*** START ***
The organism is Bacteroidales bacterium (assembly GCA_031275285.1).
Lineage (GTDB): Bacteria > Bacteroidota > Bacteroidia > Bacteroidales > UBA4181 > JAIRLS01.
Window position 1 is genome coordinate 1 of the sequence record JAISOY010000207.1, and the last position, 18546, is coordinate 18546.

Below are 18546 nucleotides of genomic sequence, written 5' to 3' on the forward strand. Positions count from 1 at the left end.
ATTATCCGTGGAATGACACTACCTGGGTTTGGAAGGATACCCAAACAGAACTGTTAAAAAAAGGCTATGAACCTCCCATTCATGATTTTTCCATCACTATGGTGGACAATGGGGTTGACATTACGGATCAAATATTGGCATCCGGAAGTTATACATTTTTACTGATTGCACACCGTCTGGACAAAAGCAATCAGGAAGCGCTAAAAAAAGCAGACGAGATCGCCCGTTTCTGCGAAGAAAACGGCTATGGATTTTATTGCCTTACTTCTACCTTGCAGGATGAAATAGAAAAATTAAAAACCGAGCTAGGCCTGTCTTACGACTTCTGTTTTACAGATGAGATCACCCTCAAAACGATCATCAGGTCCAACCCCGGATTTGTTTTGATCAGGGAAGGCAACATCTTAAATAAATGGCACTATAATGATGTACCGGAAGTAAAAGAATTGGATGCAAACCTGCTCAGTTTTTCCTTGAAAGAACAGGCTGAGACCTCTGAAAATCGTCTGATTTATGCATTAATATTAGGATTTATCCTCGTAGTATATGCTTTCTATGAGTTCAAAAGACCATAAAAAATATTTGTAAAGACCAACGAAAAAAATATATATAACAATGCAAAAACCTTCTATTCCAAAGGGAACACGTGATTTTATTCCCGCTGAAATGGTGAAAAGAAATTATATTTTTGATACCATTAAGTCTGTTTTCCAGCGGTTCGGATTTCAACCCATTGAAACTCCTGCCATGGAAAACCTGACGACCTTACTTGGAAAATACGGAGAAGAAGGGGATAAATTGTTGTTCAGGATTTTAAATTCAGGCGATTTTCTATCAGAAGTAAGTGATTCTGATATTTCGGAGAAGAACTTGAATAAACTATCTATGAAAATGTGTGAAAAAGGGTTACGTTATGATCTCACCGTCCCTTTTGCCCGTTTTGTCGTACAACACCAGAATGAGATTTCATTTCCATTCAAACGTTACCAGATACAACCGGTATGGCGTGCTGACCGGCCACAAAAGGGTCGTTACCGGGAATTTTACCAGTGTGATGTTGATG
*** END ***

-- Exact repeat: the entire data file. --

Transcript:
The organism is Bacteroidales bacterium (assembly GCA_031275285.1).
Lineage (GTDB): Bacteria > Bacteroidota > Bacteroidia > Bacteroidales > UBA4181 > JAIRLS01.
Window position 1 is genome coordinate 1 of the sequence record JAISOY010000207.1, and the last position, 18546, is coordinate 18546.

Below are 18546 nucleotides of genomic sequence, written 5' to 3' on the forward strand. Positions count from 1 at the left end.
ATTATCCGTGGAATGACACTACCTGGGTTTGGAAGGATACCCAAACAGAACTGTTAAAAAAAGGCTATGAACCTCCCATTCATGATTTTTCCATCACTATGGTGGACAATGGGGTTGACATTACGGATCAAATATTGGCATCCGGAAGTTATACATTTTTACTGATTGCACACCGTCTGGACAAAAGCAATCAGGAAGCGCTAAAAAAAGCAGACGAGATCGCCCGTTTCTGCGAAGAAAACGGCTATGGATTTTATTGCCTTACTTCTACCTTGCAGGATGAAATAGAAAAATTAAAAACCGAGCTAGGCCTGTCTTACGACTTCTGTTTTACAGATGAGATCACCCTCAAAACGATCATCAGGTCCAACCCCGGATTTGTTTTGATCAGGGAAGGCAACATCTTAAATAAATGGCACTATAATGATGTACCGGAAGTAAAAGAATTGGATGCAAACCTGCTCAGTTTTTCCTTGAAAGAACAGGCTGAGACCTCTGAAAATCGTCTGATTTATGCATTAATATTAGGATTTATCCTCGTAGTATATGCTTTCTATGAGTTCAAAAGACCATAAAAAATATTTGTAAAGACCAACGAAAAAAATATATATAACAATGCAAAAACCTTCTATTCCAAAGGGAACACGTGATTTTATTCCCGCTGAAATGGTGAAAAGAAATTATATTTTTGATACCATTAAGTCTGTTTTCCAGCGGTTCGGATTTCAACCCATTGAAACTCCTGCCATGGAAAACCTGACGACCTTACTTGGAAAATACGGAGAAGAAGGGGATAAATTGTTGTTCAGGATTTTAAATTCAGGCGATTTTCTATCAGAAGTAAGTGATTCTGATATTTCGGAGAAGAACTTGAATAAACTATCTATGAAAATGTGTGAAAAAGGGTTACGTTATGATCTCACCGTCCCTTTTGCCCGTTTTGTCGTACAACACCAGAATGAGATTTCATTTCCATTCAAACGTTACCAGATACAACCGGTATGGCGTGCTGACCGGCCACAAAAGGGTCGTTACCGGGAATTTTACCAGTGTGATGTTGATG